for National Geographic News
Poachers on the hunt for ivory have stepped up their use of poison arrows and spears to kill elephants in southern Kenya, according to conservationists who say the techniques are harder to trace than gun attacks.
The surge is part of a nationwide increase in attacks on the animals, according to a report issued earlier this month by the Amboseli Trust for Elephants.
Since the start of 2008, 19 elephants have been killed and another 25 wounded by spears, arrows, and bullets in the Amboseli region near Mount Kilimanjaro, the report says.
Of those killed, ten animals had had their tusks removed—the first time in many years that ivory has been taken from Amboseli elephants, the group said.
In the last six weeks, poachers have also killed five elephants in the nearby Tsavo National Park region. Some were felled by gunfire, others by poisoned arrows.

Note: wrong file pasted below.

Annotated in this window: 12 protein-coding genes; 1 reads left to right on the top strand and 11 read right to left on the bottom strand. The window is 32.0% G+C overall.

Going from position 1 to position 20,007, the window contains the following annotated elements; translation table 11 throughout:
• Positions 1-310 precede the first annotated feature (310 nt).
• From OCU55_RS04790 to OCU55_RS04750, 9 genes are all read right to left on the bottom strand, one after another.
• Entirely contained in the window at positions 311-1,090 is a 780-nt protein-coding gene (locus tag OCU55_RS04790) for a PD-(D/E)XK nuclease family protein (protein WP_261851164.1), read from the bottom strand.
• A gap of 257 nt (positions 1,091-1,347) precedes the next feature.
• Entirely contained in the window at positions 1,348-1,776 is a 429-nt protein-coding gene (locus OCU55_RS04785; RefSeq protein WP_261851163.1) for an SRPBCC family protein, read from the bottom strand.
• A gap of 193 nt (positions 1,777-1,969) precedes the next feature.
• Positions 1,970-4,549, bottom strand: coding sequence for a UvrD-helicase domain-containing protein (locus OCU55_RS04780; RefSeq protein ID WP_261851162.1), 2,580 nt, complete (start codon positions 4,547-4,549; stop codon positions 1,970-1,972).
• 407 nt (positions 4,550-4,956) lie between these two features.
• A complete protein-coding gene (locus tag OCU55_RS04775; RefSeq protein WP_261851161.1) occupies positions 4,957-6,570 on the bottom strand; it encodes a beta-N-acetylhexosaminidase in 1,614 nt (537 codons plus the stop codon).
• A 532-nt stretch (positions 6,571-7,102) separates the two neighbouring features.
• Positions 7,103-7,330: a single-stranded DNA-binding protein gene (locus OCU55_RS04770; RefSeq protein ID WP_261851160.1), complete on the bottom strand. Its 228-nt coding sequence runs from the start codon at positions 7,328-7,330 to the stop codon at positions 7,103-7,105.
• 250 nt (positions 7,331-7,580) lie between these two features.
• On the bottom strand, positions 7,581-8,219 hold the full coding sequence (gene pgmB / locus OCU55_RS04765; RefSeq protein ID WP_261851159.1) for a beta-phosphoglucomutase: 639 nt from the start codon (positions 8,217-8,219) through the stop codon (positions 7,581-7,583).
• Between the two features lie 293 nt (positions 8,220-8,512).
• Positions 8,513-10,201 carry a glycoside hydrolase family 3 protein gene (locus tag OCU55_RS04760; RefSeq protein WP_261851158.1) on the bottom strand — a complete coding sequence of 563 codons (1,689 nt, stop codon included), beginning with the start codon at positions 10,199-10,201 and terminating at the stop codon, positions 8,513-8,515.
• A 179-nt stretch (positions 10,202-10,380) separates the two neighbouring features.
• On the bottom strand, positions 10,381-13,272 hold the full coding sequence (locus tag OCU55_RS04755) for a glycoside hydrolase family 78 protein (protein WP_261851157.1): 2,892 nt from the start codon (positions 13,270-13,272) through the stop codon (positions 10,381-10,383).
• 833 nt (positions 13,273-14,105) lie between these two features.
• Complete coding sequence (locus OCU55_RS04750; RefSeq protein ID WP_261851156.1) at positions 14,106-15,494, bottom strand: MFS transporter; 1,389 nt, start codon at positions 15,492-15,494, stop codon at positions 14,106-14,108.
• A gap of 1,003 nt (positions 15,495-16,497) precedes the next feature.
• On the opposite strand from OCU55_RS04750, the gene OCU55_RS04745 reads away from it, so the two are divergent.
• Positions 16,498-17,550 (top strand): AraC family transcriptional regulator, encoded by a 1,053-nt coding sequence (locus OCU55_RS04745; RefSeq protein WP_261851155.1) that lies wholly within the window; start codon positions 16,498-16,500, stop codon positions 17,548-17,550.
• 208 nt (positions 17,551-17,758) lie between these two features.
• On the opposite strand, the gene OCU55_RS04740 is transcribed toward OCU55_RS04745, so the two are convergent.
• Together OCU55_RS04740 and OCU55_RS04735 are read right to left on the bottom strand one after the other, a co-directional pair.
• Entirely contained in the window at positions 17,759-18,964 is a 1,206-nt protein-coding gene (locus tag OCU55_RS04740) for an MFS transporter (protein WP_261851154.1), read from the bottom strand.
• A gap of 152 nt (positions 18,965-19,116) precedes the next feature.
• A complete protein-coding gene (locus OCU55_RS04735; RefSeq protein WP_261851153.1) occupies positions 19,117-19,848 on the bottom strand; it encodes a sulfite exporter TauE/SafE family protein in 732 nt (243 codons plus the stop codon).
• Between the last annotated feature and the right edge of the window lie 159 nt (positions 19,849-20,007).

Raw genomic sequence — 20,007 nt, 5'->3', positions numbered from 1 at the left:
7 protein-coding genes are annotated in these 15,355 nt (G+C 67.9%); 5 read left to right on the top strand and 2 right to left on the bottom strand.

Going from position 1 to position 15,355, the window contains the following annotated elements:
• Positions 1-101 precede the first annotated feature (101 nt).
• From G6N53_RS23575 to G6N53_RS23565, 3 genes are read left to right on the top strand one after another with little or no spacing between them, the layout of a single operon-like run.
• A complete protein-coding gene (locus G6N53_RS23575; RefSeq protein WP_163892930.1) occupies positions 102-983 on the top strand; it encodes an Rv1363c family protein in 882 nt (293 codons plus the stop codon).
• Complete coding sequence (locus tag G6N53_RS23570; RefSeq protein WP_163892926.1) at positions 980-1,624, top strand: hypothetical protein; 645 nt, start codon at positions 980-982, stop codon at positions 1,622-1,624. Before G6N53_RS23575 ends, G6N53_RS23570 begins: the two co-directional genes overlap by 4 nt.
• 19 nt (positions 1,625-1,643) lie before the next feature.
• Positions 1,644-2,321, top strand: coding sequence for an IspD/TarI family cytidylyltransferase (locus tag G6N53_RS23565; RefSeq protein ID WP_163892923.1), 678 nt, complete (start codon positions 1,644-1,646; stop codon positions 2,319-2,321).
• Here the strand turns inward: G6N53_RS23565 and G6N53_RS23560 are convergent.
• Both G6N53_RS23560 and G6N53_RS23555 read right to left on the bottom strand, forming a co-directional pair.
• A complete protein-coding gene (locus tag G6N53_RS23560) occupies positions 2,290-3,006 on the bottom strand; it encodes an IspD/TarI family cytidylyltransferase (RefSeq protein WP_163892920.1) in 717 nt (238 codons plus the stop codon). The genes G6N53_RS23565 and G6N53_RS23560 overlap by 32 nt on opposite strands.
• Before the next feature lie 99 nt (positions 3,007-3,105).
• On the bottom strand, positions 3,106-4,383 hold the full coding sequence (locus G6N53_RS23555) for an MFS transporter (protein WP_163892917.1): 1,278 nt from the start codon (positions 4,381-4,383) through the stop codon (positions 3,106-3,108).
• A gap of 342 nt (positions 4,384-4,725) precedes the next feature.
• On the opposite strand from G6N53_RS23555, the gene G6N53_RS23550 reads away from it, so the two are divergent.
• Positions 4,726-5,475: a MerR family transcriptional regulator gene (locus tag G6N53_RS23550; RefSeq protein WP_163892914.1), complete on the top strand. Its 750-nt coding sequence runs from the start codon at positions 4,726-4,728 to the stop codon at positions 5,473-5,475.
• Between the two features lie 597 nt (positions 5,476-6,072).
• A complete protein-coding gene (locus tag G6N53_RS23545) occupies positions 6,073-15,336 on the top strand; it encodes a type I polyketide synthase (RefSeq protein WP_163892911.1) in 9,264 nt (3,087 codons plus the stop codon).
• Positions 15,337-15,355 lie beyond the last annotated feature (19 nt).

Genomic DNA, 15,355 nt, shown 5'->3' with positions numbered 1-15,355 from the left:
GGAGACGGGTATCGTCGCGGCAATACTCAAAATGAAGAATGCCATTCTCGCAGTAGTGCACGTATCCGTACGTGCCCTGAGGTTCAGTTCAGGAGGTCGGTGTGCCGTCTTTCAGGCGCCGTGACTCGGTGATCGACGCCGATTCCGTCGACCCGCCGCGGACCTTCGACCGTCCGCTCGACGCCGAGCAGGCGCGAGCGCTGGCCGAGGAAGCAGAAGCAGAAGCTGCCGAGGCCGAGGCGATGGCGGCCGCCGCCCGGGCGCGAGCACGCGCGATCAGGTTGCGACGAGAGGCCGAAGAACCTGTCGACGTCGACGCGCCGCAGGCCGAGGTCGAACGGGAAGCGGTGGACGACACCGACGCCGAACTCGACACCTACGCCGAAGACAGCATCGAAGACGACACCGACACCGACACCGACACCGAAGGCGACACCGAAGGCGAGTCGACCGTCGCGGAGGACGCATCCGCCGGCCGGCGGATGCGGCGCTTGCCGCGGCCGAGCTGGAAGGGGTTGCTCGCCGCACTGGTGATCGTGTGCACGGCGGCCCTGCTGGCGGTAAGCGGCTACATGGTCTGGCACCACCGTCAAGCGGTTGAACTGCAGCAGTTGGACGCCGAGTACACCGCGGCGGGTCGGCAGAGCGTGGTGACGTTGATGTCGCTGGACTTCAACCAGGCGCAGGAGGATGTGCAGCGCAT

Conservation groups fear that the rise in poaching is a result of a UN decision to allow the first ivory auction in a decade in 2008, an event that yielded more than a million U.S. dollars from Chinese and Japanese bidders.
"Since the one-off ivory sales from southern Africa countries late last year, we have noted an unprecedented rise of elephant poaching incidents in Tsavo," Jonathan Kirui, Tsavo National Park's assistant director, said in a statement released Monday.
"Our security team is on full alert and is going full force to ensure that the poachers are deterred."
Officials with the Amboseli trust think poachers are using a poison made from acocanthera shrubs, which are common in Kenya.
"The toxin is frighteningly effective and there is no antidote," the report says.
Poisoning elephants attracts far less attention than shooting them with a gun, wildlife officials note.
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